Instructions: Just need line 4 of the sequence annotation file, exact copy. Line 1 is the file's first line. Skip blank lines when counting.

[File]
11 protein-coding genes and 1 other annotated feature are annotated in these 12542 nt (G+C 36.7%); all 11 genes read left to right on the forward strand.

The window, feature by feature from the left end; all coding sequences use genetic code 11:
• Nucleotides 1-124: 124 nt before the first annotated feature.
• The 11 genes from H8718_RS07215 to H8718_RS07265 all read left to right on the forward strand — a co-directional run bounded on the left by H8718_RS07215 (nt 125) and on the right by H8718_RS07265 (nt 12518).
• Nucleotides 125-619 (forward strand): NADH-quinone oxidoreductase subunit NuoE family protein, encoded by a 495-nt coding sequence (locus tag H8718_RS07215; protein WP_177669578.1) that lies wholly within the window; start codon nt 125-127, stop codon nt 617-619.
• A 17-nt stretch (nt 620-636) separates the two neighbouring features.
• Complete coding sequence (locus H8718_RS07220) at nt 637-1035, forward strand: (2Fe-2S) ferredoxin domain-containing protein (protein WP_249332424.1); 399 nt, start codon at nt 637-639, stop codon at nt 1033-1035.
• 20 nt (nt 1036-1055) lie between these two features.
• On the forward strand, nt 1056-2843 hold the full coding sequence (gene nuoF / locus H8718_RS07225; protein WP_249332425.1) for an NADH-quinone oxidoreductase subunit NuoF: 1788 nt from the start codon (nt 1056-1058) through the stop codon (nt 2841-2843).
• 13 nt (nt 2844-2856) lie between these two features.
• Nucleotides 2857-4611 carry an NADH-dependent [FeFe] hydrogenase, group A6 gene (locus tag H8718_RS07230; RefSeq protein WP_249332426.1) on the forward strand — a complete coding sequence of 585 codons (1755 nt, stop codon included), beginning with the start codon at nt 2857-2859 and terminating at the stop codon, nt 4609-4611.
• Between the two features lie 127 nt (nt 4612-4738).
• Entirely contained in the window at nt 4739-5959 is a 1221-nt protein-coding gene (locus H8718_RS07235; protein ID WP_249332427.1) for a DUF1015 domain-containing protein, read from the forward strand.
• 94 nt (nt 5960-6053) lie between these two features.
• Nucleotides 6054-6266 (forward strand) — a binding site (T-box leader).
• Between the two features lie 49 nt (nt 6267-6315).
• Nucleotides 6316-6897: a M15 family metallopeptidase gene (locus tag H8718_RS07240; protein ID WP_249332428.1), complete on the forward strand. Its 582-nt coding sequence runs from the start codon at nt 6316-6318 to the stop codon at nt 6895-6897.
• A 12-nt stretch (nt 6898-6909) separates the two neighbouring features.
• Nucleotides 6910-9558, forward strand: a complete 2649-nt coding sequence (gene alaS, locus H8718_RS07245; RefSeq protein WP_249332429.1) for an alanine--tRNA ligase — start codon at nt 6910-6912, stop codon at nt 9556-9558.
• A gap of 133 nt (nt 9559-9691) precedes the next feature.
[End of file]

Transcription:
• The 11 genes from H8718_RS07215 to H8718_RS07265 all read left to right on the forward strand — a co-directional run bounded on the left by H8718_RS07215 (nt 125) and on the right by H8718_RS07265 (nt 12518).